Before she installs a garden, Laura pauses, gazes briefly at plants and materials, and then positions them with the assurance of someone who seldom second-guesses herself. When asked if clients’ lofty expectations ever make her anxious, she replies, “Gosh no. My miserable childhood taught me to keep moving forward, even when I’m terrified.”
Her signature style is to interweave rivulets of colorful succulents and crushed rock. She's known for snipping apart succulents in nursery pots and then planting the cuttings, famously saying, "if a cutting stands up, you've done your job." She enjoys travel, and has given presentations on using succulents in gardens large and small (and done installations) in Brazil, Florida, Texas and Northern CA---to name a few far-flung destinations.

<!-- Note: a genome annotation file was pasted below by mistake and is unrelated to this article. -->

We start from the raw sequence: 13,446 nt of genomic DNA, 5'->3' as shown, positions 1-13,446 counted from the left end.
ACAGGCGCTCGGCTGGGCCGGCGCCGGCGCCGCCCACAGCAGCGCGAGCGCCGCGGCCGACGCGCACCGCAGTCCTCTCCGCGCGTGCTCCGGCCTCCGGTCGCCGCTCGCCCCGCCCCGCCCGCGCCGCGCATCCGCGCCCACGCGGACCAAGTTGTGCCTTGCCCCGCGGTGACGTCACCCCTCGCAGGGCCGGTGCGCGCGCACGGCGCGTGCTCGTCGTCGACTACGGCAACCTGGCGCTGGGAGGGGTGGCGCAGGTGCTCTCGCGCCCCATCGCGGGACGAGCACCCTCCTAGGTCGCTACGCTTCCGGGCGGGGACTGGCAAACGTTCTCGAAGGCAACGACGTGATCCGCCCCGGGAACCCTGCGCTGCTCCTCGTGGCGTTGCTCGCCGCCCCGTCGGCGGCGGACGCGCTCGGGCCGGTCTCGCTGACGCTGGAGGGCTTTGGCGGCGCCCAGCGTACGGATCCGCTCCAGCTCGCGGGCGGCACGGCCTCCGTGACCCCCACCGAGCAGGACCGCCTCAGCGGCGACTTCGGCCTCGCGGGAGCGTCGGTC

Laura has no formal landscape training, nor does she draw garden plans. “For me, design mirrors life,” she says. You never know what’ll happen next.” In all her gardens, including those in containers, she starts with a focal point from which the rest of the design flows.
The back yard of her childhood home served as a refuge from her abusive father---a place where she immersed herself in making “paths that led to little communities that were safe and happy places.” Her past also has made her philosophical. She believes that everyone has an innate talent waiting to be discovered and developed, and she feels fortunate to have had the opportunities and courage to use hers. “I don’t know how I do this. It’s a gift. Besides, it’s not like I’m trying to cure cancer. I’m just putting plants in the ground and playing around with rocks.”
Her design work, she adds, "makes me a kid again, playing in the dirt.”